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|Appears in Collections:||School of Nursing, Midwifery and Health Journal Articles|
|Peer Review Status: ||Refereed|
|Title: ||The frequency and reasons for vaginal examinations in labour|
|Author(s): ||Shepherd, Ashley|
|Contact Email: ||firstname.lastname@example.org|
|Keywords: ||Vaginal examinations|
Progress in labour
|Issue Date: ||Mar-2013|
|Citation: ||Shepherd A & Cheyne H (2013) The frequency and reasons for vaginal examinations in labour, Women and Birth, 26 (1), pp. 49-54.|
|Abstract: ||Objective: Vaginal examinations (VEs) in labour are a routine part of intrapartum care. Current UK guidelines recommend that VEs are offered to women at regular intervals of not less than 4 h and only performed when justifiably necessary. However, justification may be interpreted differently by different midwives. This study aimed to investigate (i) the number of VEs performed in relation to length of labour and (ii) the reasons given by midwives for performing the VE. Methods: This study recruited a group of women (n = 144) admitted in either spontaneous labour or for induction of labour from one NHS hospital in Scotland. The number of VEs performed, the reason provided by the midwife for its need and the length of labour were all recorded. Findings: The number of VEs carried out (mean 2.9, SD 1.5, range 1-7) increased as length of time in labour in hospital increased. Approximately half the sample (52%) had 3 or more VEs during labour. Almost 70% of women had more VEs than expected when the criteria of 4 hourly VEs was applied. The most common reason given by midwives for performing a VE was to assess labour progress and to assess the commencement of labour. Conclusions: Despite maternity care policy to limit interventions in normal labour, we found that a substantial number of women received more VEs than was consistent with adherence to guidelines. However, until further research is conducted to validate other measures of labour progress, the number of VEs undertaken during labour is unlikely to decrease.|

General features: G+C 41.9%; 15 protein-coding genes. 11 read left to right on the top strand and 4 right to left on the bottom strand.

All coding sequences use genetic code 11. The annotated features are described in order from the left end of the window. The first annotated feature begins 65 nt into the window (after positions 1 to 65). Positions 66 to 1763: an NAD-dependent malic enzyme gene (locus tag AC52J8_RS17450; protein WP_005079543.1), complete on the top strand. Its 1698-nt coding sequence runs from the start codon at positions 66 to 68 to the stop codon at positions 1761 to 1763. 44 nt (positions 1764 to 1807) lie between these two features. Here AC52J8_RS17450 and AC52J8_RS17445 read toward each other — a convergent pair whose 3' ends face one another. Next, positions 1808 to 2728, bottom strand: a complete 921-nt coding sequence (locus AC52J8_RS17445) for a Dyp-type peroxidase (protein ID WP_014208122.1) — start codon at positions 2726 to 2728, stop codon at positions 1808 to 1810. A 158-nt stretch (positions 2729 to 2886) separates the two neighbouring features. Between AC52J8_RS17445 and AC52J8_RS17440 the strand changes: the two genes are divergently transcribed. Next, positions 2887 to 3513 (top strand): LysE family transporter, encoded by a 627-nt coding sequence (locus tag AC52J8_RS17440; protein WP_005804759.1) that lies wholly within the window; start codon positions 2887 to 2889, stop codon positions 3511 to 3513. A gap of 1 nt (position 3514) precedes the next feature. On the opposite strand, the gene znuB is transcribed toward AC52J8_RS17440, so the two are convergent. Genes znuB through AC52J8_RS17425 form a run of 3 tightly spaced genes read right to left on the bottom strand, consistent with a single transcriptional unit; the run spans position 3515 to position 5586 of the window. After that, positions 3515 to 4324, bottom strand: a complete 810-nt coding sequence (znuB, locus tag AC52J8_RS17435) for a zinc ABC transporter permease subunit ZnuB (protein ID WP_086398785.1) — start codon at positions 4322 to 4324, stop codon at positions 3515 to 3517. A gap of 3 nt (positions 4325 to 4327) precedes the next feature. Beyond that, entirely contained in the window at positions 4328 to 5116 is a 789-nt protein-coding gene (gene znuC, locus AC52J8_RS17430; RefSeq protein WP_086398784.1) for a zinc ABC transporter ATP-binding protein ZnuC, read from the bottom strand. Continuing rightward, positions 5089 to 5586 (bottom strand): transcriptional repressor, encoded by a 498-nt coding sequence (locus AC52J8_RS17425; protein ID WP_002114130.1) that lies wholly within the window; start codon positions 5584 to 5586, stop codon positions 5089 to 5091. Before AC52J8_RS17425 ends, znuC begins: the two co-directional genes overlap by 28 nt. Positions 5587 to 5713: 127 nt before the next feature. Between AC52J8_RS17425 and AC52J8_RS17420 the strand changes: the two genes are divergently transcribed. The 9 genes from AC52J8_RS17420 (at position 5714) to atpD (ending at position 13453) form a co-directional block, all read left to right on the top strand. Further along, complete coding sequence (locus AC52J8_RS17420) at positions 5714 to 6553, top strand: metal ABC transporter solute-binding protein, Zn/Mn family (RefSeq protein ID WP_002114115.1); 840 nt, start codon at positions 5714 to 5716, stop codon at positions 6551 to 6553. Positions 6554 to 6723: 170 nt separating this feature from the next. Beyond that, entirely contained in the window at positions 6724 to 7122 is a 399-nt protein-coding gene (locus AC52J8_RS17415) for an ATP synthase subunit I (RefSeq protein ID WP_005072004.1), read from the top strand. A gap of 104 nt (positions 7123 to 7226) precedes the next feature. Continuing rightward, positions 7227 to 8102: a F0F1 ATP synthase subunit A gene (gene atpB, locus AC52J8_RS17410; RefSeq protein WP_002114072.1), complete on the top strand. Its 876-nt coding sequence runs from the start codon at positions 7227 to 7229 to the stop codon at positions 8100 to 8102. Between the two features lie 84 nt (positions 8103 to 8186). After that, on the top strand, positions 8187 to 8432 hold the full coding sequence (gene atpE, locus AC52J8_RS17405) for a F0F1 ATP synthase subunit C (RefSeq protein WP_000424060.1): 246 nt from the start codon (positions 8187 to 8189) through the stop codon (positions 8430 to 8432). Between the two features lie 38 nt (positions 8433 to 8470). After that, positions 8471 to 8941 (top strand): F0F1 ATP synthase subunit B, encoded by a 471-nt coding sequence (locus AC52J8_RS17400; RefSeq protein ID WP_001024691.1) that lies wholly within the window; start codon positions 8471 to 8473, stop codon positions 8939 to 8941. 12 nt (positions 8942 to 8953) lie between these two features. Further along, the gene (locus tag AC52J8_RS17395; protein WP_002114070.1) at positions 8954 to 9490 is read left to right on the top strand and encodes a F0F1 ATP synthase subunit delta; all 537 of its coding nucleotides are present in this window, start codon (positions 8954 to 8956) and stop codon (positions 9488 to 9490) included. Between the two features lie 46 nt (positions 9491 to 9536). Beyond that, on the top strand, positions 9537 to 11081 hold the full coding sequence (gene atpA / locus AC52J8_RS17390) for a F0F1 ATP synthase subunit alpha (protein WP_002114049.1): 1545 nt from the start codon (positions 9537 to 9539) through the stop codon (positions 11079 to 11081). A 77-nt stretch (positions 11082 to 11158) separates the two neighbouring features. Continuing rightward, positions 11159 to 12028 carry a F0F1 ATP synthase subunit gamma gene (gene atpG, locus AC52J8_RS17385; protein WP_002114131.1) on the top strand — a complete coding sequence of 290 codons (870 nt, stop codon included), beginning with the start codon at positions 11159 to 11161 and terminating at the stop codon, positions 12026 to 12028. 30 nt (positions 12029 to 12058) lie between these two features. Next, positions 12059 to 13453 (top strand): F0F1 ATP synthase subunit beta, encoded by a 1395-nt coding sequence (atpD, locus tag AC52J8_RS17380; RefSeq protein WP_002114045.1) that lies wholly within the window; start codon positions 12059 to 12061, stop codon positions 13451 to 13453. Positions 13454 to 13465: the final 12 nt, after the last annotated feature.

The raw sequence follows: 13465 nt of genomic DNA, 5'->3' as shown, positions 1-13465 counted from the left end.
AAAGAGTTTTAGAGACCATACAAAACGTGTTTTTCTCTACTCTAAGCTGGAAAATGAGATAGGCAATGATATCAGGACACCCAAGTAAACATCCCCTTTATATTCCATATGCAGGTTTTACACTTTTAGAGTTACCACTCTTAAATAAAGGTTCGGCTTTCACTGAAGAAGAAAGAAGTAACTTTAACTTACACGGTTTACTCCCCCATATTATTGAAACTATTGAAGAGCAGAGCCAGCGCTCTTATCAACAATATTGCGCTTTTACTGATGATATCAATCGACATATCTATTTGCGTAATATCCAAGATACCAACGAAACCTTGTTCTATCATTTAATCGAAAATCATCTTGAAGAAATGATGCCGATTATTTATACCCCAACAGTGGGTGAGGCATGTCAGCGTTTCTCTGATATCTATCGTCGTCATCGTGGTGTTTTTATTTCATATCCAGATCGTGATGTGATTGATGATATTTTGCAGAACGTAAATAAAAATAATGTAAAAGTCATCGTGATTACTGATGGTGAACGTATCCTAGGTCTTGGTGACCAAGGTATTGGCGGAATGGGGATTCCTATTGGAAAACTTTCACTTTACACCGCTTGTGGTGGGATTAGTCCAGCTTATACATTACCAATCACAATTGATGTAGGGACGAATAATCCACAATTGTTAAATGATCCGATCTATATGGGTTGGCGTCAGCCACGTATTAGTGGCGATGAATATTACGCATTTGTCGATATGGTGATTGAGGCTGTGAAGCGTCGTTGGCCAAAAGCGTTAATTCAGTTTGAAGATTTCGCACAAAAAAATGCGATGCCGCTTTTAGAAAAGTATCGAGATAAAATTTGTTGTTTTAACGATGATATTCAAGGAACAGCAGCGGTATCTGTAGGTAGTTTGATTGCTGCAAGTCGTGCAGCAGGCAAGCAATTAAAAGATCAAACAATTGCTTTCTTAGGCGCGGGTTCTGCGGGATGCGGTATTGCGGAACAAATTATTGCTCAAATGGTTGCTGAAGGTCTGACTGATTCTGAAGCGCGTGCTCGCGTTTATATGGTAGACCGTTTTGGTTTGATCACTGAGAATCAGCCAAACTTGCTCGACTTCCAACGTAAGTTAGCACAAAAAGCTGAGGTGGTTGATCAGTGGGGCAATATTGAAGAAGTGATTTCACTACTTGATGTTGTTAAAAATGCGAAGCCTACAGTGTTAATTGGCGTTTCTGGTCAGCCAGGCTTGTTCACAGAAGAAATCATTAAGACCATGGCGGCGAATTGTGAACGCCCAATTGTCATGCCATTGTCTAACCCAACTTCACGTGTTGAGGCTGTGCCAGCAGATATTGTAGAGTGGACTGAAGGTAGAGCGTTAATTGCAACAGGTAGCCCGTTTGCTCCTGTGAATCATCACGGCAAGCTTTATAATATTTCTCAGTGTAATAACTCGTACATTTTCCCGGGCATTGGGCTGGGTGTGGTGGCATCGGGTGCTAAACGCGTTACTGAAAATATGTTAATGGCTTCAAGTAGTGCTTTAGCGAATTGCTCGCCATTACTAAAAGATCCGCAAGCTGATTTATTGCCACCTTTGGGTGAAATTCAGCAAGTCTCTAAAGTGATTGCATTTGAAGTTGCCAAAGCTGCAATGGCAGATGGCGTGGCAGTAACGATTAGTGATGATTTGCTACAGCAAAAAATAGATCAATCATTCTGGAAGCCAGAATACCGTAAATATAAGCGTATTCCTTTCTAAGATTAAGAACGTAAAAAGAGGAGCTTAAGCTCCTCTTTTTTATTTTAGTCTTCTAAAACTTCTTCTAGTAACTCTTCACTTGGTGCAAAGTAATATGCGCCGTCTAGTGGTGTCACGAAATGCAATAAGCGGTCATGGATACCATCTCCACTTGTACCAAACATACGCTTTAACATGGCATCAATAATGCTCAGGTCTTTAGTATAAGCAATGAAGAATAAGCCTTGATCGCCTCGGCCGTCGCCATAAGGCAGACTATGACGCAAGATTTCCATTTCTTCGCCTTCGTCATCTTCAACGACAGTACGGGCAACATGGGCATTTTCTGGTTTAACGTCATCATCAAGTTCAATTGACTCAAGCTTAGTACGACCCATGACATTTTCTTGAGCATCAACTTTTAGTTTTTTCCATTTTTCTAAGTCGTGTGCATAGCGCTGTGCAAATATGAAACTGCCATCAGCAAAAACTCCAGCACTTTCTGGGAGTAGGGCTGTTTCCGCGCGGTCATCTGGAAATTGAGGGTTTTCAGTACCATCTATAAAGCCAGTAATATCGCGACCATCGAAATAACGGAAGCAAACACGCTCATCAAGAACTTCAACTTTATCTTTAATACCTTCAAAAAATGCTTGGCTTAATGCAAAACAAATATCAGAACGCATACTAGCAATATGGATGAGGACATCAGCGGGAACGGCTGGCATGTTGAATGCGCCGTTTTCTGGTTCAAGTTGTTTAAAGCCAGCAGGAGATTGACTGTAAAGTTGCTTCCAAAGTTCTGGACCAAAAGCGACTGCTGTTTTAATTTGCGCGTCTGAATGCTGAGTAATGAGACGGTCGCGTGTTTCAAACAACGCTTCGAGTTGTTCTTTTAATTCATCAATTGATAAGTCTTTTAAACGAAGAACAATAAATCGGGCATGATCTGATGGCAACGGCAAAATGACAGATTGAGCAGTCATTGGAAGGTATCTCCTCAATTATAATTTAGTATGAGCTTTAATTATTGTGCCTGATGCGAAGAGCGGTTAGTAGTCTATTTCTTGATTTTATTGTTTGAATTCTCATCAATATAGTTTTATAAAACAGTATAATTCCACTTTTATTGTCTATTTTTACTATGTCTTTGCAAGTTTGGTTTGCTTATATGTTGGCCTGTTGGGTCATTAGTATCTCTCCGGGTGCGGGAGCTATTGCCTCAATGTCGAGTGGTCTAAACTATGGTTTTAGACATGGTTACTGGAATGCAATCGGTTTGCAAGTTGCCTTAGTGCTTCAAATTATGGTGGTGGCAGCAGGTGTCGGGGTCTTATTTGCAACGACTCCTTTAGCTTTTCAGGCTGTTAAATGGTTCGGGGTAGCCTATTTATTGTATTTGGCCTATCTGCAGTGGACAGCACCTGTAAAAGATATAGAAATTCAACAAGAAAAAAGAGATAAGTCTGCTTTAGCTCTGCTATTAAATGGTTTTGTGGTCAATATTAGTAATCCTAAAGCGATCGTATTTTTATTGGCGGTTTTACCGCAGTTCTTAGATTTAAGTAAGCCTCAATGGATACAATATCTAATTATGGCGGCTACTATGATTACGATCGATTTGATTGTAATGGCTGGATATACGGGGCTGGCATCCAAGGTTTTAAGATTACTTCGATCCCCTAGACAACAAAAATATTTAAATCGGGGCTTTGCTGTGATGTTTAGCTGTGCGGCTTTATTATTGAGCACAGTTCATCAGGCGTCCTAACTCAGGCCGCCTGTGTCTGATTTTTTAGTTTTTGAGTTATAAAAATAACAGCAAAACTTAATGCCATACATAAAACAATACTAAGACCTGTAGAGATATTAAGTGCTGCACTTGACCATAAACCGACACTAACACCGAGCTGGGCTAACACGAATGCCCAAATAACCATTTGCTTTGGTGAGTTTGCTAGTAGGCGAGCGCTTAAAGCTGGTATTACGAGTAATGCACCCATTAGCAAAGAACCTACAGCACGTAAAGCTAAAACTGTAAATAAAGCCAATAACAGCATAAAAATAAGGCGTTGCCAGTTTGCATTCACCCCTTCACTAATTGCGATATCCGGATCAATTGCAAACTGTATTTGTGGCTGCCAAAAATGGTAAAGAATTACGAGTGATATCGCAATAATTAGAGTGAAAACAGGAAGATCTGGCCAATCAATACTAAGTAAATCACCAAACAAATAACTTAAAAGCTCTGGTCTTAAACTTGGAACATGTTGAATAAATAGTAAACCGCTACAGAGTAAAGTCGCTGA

|Type: ||Journal Article|
|DOI Link: ||http://dx.doi.org/10.1016/j.wombi.2012.02.001|
|Rights: ||The publisher does not allow this work to be made publicly available in this Repository. Please use the Request a Copy feature at the foot of the Repository record to request a copy directly from the author; you can only request a copy if you wish to use this work for your own research or private study.|
|Affiliation: ||NMH Research - Stirling|
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